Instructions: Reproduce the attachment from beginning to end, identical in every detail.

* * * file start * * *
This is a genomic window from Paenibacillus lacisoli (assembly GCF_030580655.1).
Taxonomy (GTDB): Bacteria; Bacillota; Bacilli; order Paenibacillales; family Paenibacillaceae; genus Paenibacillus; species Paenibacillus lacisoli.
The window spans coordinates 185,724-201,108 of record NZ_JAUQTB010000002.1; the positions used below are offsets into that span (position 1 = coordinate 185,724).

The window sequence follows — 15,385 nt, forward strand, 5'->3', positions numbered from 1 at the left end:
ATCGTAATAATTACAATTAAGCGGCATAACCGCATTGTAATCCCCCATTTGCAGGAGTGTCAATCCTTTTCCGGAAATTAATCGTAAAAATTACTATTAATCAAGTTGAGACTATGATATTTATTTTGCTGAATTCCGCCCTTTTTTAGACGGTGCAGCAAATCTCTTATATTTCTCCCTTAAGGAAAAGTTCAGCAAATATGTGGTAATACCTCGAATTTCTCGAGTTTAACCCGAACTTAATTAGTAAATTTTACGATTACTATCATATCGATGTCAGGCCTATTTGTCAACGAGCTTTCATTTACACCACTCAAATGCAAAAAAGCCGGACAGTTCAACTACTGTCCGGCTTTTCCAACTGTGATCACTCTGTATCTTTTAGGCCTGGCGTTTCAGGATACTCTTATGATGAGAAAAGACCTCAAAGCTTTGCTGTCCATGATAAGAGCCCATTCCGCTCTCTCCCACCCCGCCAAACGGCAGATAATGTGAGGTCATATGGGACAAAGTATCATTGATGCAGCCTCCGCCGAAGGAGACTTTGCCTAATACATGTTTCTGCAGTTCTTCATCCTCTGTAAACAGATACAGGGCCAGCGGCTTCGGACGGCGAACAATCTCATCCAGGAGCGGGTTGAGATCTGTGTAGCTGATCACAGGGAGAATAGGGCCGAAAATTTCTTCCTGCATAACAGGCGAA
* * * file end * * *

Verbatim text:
This is a genomic window from Paenibacillus lacisoli (assembly GCF_030580655.1).
Taxonomy (GTDB): Bacteria; Bacillota; Bacilli; order Paenibacillales; family Paenibacillaceae; genus Paenibacillus; species Paenibacillus lacisoli.
The window spans coordinates 185,724-201,108 of record NZ_JAUQTB010000002.1; the positions used below are offsets into that span (position 1 = coordinate 185,724).

The window sequence follows — 15,385 nt, forward strand, 5'->3', positions numbered from 1 at the left end:
ATCGTAATAATTACAATTAAGCGGCATAACCGCATTGTAATCCCCCATTTGCAGGAGTGTCAATCCTTTTCCGGAAATTAATCGTAAAAATTACTATTAATCAAGTTGAGACTATGATATTTATTTTGCTGAATTCCGCCCTTTTTTAGACGGTGCAGCAAATCTCTTATATTTCTCCCTTAAGGAAAAGTTCAGCAAATATGTGGTAATACCTCGAATTTCTCGAGTTTAACCCGAACTTAATTAGTAAATTTTACGATTACTATCATATCGATGTCAGGCCTATTTGTCAACGAGCTTTCATTTACACCACTCAAATGCAAAAAAGCCGGACAGTTCAACTACTGTCCGGCTTTTCCAACTGTGATCACTCTGTATCTTTTAGGCCTGGCGTTTCAGGATACTCTTATGATGAGAAAAGACCTCAAAGCTTTGCTGTCCATGATAAGAGCCCATTCCGCTCTCTCCCACCCCGCCAAACGGCAGATAATGTGAGGTCATATGGGACAAAGTATCATTGATGCAGCCTCCGCCGAAGGAGACTTTGCCTAATACATGTTTCTGCAGTTCTTCATCCTCTGTAAACAGATACAGGGCCAGCGGCTTCGGACGGCGAACAATCTCATCCAGGAGCGGGTTGAGATCTGTGTAGCTGATCACAGGGAGAATAGGGCCGAAAATTTCTTCCTGCATAACAGGCGAA